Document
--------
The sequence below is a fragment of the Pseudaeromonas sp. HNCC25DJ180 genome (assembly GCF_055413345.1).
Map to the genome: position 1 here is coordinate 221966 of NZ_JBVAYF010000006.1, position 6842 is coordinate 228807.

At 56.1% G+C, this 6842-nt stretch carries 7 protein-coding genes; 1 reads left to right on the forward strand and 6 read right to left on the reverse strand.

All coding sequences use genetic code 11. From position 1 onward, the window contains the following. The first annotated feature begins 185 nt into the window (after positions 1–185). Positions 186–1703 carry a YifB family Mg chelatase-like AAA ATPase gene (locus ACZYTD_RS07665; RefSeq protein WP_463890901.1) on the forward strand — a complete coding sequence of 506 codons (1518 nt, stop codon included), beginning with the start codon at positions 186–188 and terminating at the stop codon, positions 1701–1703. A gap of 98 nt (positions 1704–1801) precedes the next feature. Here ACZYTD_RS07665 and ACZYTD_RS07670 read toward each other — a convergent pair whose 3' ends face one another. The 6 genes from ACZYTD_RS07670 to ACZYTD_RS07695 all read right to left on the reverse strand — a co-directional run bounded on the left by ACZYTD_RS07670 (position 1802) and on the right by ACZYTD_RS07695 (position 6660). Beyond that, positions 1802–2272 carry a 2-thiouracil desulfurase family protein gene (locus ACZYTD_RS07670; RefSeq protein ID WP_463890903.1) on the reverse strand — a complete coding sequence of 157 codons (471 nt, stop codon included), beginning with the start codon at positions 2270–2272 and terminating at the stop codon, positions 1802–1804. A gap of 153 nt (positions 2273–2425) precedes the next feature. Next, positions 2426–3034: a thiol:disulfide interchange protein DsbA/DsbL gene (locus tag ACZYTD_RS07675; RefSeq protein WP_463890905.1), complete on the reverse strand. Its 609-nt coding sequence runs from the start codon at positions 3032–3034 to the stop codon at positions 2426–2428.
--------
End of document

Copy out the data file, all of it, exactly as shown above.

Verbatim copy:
The sequence below is a fragment of the Pseudaeromonas sp. HNCC25DJ180 genome (assembly GCF_055413345.1).
Map to the genome: position 1 here is coordinate 221966 of NZ_JBVAYF010000006.1, position 6842 is coordinate 228807.

At 56.1% G+C, this 6842-nt stretch carries 7 protein-coding genes; 1 reads left to right on the forward strand and 6 read right to left on the reverse strand.

All coding sequences use genetic code 11. From position 1 onward, the window contains the following. The first annotated feature begins 185 nt into the window (after positions 1–185). Positions 186–1703 carry a YifB family Mg chelatase-like AAA ATPase gene (locus ACZYTD_RS07665; RefSeq protein WP_463890901.1) on the forward strand — a complete coding sequence of 506 codons (1518 nt, stop codon included), beginning with the start codon at positions 186–188 and terminating at the stop codon, positions 1701–1703. A gap of 98 nt (positions 1704–1801) precedes the next feature. Here ACZYTD_RS07665 and ACZYTD_RS07670 read toward each other — a convergent pair whose 3' ends face one another. The 6 genes from ACZYTD_RS07670 to ACZYTD_RS07695 all read right to left on the reverse strand — a co-directional run bounded on the left by ACZYTD_RS07670 (position 1802) and on the right by ACZYTD_RS07695 (position 6660). Beyond that, positions 1802–2272 carry a 2-thiouracil desulfurase family protein gene (locus ACZYTD_RS07670; RefSeq protein ID WP_463890903.1) on the reverse strand — a complete coding sequence of 157 codons (471 nt, stop codon included), beginning with the start codon at positions 2270–2272 and terminating at the stop codon, positions 1802–1804. A gap of 153 nt (positions 2273–2425) precedes the next feature. Next, positions 2426–3034: a thiol:disulfide interchange protein DsbA/DsbL gene (locus tag ACZYTD_RS07675; RefSeq protein WP_463890905.1), complete on the reverse strand. Its 609-nt coding sequence runs from the start codon at positions 3032–3034 to the stop codon at positions 2426–2428.